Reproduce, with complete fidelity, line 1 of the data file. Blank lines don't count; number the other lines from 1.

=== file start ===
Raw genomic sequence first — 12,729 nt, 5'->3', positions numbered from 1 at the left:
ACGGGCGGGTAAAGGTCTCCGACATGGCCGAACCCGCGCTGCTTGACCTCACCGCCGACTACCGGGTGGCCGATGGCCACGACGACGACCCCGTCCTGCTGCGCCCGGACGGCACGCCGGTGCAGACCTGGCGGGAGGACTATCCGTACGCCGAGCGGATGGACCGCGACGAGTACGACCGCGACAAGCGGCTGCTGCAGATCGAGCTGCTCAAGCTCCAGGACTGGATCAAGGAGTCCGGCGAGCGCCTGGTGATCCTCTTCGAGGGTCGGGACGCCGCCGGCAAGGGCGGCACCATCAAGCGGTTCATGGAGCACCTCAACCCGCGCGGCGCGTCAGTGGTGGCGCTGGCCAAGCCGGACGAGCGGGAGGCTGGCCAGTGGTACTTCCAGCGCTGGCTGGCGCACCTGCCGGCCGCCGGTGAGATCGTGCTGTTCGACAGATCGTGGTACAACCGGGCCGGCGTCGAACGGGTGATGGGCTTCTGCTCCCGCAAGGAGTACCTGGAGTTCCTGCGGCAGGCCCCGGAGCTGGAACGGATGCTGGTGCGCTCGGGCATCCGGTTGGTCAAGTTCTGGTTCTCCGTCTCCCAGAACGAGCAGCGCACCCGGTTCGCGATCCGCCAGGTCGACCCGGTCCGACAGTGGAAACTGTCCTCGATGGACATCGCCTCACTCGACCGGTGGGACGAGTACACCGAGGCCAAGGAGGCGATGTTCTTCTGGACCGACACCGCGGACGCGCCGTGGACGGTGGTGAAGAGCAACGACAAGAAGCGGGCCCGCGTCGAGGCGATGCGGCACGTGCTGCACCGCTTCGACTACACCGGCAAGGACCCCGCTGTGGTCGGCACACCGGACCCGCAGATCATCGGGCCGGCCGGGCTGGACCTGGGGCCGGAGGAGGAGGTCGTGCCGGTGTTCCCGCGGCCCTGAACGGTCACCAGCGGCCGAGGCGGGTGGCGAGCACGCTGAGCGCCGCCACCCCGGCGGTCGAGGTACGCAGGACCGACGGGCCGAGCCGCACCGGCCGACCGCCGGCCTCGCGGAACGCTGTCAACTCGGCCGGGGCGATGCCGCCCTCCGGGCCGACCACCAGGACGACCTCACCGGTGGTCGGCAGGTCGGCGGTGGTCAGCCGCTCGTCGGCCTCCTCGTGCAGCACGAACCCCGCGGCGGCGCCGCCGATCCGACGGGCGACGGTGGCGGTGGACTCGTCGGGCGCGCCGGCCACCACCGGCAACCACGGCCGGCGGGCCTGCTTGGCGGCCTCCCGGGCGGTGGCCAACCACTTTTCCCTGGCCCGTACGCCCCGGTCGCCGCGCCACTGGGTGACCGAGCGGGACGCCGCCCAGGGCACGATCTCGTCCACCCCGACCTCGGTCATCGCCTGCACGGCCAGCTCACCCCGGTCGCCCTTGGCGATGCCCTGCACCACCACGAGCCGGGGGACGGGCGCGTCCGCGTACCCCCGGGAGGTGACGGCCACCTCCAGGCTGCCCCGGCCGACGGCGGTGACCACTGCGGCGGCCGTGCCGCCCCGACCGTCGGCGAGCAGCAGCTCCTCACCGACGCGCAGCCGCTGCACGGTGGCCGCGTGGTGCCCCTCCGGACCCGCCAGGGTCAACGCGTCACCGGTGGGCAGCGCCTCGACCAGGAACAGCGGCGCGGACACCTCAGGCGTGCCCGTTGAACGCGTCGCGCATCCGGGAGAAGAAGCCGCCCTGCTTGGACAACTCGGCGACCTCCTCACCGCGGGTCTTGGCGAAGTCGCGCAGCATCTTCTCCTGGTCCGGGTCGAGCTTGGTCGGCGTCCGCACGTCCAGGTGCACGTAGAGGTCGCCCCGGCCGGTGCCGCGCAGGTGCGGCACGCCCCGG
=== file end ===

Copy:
Raw genomic sequence first — 12,729 nt, 5'->3', positions numbered from 1 at the left: